Brown Dense

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Map showing distribution of Brown Dense and other Unconventional Hydrocarbon Plays within Louisiana

The Brown Dense limestone is an informal name used by petroleum geologists for a layer of rock that lies beneath large parts of southern Arkansas and northwest Louisiana. The Brown Dense is a 300- to 500-foot thick interval within organic-rich, fine-grained carbonate rock that comprise the Lower Member of the Smackover Formation.[1][2] Within this area, the Lower Smackover Member lies at depths of 8,000 to 10,000 feet beneath the land surface.[3][4]

Source of Name[edit]

The term “Brown Dense” possibly came from a description of the Lower Member of the Smackover Formation by W. B. Weeks.[5] He described it as “gray to brown, dense, cryptocrystalline limestone.” This description incorrectly implied a nonporous, non-permeable unit that lacks any potential for oil and gas production, which has discouraged until recently the exploration for oil and gas in this unit.[6]

Lithology[edit]

The Lower Member of the Smackover Formation, of which the Brown Dense is a part, consists of organic-rich limestone, which in places contains as much as 50 feet of sandstone and 100 feet of dolomite with excellent porosity and permeability beneath parts of southern Arkansas and northern Louisiana. Typically, the Lower Member of the Smackover consists of limestone composed of a sequence, from bottom to top, of laminated mudstone, thin-bedded mudstone, burrowed mudstone, and wackestone. The Brown Dense consists of the thin-bedded and burrowed mudstone.[6][7] These mudstones were a prolific source of oil and gas for a significant amount of the oil and gas found in reservoirs in this part of the Gulf of Mexico.[7][8]

Depositional Environment[edit]

The Brown Dense accumulated on the bottom of a prehistoric stratified Gulf of Mexico. The upper part of the water column was well-oxygenated and subject to frequent algal blooms. Underlying these oxygenated waters and separated by a pycnocline, were anoxic and hypersaline bottom waters, which preserved organic matter as it accumulated. The organic matter consisted of algal material that fell downward from the overlying oxygenated waters.[7][9]

Age[edit]

As part of the Smackover Formation, the Brown Dense is Oxfordian in age, 161 to 156 million years ago.[10]

Economic importance[edit]

Estimates for the total amount of reserves of oil and natural gas in the Brown Dense (limestone) are unavailable. However, various organizations, i.e. the Louisiana Natural Resources Department and Louisiana Oil and Gas Association, argue that it is a very promising new source of significant economic reserves of oil and natural gas. Petroleum companies, i.e. the Oklahoma City-based Devon Energy and Southwestern Energy have leased land in both Arkansas and Louisiana for drilling for oil and natural gas within the Brown Dense.[2][11]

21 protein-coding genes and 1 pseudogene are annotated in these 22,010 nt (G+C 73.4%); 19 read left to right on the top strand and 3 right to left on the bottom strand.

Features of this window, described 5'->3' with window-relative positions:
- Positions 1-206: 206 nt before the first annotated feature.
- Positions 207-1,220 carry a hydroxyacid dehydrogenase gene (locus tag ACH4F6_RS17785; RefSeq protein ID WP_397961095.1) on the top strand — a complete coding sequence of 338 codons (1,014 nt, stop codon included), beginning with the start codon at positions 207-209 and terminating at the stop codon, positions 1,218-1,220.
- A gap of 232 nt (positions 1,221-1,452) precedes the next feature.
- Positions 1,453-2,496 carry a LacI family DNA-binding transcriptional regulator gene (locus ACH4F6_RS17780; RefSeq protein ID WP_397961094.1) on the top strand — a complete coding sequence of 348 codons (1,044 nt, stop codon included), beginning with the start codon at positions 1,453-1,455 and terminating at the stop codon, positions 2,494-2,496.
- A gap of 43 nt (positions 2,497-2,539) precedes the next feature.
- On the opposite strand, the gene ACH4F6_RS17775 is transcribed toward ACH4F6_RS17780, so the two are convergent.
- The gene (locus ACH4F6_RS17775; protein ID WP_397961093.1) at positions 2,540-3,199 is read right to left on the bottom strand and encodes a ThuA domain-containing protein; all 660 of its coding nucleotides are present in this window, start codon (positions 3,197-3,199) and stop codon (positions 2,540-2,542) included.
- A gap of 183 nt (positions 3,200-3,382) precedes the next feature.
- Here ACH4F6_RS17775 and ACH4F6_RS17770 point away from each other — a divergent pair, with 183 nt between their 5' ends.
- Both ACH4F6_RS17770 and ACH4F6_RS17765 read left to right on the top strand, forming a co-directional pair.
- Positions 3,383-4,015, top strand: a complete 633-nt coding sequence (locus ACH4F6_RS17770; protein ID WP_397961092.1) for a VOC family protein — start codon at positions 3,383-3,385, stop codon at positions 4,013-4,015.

See also[edit]

References[edit]

  1. ^ Heydari, E. (2011) Hydrocarbon potential of the Lower Smackover Formation in Arkansas, Louisiana, and Mississippi. Geological Society of America Abstracts with Programs. v. 43, no. 5, p. 315.
  2. ^ a b Anonymous (2011) Dense Brown. Southwestern Energy, Houston, Texas.
  3. ^ Anderson, E. G. (1979) Basic Mesozoic Study in Louisiana, the North Coastal Region, and the Gulf Basin. Folio Series no. 3. Louisiana Geological Survey, Baton Rouge, Louisiana. 58 sheets.
  4. ^ Eversull, L.G. (1984) Regional Cross Sections, North Louisiana. Folio Series no. 7. Louisiana Geological Survey, Baton Rouge, Louisiana. 10 sheets.
  5. ^ Weeks, W.B. (1938) South Arkansas stratigraphy with emphasis in the older coastal plain beds. American Association of Petroleum Geologists Bulletin. v. 22, no. 8, pp. 953-983.
  6. ^ a b Heydari, E. (2010) Hydrocarbon potential of the lower Smackover Formation in the north-central Gulf of Mexico (Arkansas, Louisiana, and Mississippi). Gulf Coast Association of Geological Societies Transactions. v. 60, p. 797.
  7. ^ a b c Heydari, H., W.J. Wade, and L.C. Anderson (1997) Depositional Environments, Organic Carbon Accumulation, and Solar-Forcing Cyclicity in Smackover Formation Lime Mudstones, Northern Gulf Coast. American Association of Petroleum Geologists Bulletin. v. 22, no. 8, pp. 953-983.
  8. ^ Moore, C.H., and E. Heydari (1993) Burial diagenesis and hydrocarbon migration in platform limestones: a conceptual model based on the Upper Jurassic of the Gulf Coast of the U.S.A., in A.D. Horbury and A.G. Robinson, eds., pp. 213–229, Diagenesis and basin development. Studies in Geology no. 36. Tulsa Oklahoma. American Association of Petroleum Geologists.
  9. ^ Sofer, Z. (1988) Biomarkers and carbon isotopes of oils in the Jurassic Smackover trend of the Gulf Coast states, U.S.A. Organic Geochemistry. v. 12, pp. 421–432.
  10. ^ Mancini, E.A., and T.M. Puckett (2005) Jurassic and Cretaceous Transgressive-Regressive (T-R) Cycles, Northern Gulf of Mexico, USA. Stratigraphy, vol. 2, no. 1, pp. 31-48.
  11. ^ Griggs, T. (2011) Industry lighting up third La. oil shale site. The Advocate, Baton Rouge, Louisiana (September 1, 2011)

External links[edit]